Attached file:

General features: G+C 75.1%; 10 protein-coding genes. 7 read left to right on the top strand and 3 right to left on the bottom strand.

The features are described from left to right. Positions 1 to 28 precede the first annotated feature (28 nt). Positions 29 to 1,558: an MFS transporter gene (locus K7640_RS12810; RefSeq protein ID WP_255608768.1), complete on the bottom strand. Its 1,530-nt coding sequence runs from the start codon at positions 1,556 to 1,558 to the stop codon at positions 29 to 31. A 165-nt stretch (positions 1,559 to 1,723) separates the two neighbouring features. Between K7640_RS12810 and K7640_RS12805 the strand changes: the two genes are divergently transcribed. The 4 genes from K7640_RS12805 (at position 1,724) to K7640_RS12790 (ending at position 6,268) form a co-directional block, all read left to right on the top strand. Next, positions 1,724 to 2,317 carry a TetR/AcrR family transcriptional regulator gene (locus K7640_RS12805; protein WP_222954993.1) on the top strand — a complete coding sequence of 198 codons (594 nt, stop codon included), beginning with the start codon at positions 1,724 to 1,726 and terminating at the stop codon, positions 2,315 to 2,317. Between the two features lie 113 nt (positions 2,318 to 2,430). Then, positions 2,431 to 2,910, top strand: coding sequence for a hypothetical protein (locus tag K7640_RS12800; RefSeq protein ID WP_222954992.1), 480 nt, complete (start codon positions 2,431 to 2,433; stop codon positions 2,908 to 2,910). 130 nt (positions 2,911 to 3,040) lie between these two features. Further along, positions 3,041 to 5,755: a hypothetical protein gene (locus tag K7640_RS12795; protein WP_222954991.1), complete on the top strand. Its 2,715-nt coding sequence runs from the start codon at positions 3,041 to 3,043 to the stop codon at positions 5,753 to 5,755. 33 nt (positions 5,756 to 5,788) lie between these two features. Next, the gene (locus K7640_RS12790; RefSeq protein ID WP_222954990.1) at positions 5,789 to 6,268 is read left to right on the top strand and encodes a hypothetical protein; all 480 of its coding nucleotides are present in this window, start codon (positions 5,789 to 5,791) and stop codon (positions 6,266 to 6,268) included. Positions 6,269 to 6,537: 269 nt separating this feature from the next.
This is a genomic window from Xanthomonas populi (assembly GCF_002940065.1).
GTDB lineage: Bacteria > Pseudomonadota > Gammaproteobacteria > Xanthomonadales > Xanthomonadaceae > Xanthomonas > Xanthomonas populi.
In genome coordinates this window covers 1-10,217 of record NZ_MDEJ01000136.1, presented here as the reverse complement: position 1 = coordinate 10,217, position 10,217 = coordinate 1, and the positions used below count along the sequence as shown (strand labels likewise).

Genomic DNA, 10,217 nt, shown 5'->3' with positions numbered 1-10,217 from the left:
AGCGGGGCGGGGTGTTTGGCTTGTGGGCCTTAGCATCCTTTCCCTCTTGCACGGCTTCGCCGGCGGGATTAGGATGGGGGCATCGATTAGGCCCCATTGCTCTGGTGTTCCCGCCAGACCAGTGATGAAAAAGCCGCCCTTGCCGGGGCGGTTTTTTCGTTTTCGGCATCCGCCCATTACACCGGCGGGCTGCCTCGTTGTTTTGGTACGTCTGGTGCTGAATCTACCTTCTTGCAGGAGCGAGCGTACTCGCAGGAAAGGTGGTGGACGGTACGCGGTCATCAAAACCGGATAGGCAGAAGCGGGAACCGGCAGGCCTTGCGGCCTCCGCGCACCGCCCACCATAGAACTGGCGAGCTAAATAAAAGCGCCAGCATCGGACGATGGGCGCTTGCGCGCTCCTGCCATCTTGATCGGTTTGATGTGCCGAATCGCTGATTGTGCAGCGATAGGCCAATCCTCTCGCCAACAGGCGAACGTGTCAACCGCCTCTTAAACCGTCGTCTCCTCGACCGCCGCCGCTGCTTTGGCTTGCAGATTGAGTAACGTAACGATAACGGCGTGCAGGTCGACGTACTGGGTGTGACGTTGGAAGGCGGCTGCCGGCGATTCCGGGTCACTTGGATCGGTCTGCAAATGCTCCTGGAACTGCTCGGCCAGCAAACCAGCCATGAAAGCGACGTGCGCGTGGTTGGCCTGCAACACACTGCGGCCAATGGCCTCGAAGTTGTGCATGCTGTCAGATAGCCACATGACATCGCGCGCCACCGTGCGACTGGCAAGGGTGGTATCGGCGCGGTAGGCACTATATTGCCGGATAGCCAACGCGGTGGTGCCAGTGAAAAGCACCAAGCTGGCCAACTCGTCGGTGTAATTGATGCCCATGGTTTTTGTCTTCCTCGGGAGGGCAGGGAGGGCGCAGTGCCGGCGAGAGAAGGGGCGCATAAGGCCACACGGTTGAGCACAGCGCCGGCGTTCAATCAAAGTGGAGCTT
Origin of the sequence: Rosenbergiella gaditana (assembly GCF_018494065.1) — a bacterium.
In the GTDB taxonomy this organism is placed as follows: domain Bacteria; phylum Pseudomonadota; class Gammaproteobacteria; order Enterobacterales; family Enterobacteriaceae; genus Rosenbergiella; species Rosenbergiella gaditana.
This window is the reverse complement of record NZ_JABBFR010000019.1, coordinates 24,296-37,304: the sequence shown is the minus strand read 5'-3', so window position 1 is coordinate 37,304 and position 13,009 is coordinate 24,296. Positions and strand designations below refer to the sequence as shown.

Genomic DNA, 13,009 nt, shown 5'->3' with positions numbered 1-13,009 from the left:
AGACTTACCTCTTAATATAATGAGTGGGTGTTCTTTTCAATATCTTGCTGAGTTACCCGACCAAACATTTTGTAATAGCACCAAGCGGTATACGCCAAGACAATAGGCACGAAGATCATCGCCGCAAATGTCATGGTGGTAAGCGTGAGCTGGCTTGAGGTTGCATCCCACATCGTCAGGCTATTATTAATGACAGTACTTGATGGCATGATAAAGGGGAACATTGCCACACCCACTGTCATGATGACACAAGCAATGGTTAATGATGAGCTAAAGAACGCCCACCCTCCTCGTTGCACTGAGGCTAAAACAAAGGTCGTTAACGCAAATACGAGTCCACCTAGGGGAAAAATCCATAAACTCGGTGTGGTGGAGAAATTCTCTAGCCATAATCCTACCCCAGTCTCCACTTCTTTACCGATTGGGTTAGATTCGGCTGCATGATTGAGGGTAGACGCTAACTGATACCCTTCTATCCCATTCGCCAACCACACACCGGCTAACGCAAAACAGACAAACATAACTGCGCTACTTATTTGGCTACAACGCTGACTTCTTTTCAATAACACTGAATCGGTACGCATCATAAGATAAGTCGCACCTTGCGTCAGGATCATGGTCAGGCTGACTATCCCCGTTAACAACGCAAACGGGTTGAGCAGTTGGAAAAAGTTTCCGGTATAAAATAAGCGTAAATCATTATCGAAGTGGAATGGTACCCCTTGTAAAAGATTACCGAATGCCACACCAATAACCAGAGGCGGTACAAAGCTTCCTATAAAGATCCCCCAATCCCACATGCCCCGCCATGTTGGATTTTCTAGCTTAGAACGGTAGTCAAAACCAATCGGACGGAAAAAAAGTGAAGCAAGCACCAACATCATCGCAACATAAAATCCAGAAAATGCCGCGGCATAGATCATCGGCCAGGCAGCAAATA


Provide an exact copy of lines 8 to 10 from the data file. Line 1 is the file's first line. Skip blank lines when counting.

Origin of the sequence: Rosenbergiella gaditana (assembly GCF_018494065.1) — a bacterium.
In the GTDB taxonomy this organism is placed as follows: domain Bacteria; phylum Pseudomonadota; class Gammaproteobacteria; order Enterobacterales; family Enterobacteriaceae; genus Rosenbergiella; species Rosenbergiella gaditana.
This window is the reverse complement of record NZ_JABBFR010000019.1, coordinates 24,296-37,304: the sequence shown is the minus strand read 5'-3', so window position 1 is coordinate 37,304 and position 13,009 is coordinate 24,296. Positions and strand designations below refer to the sequence as shown.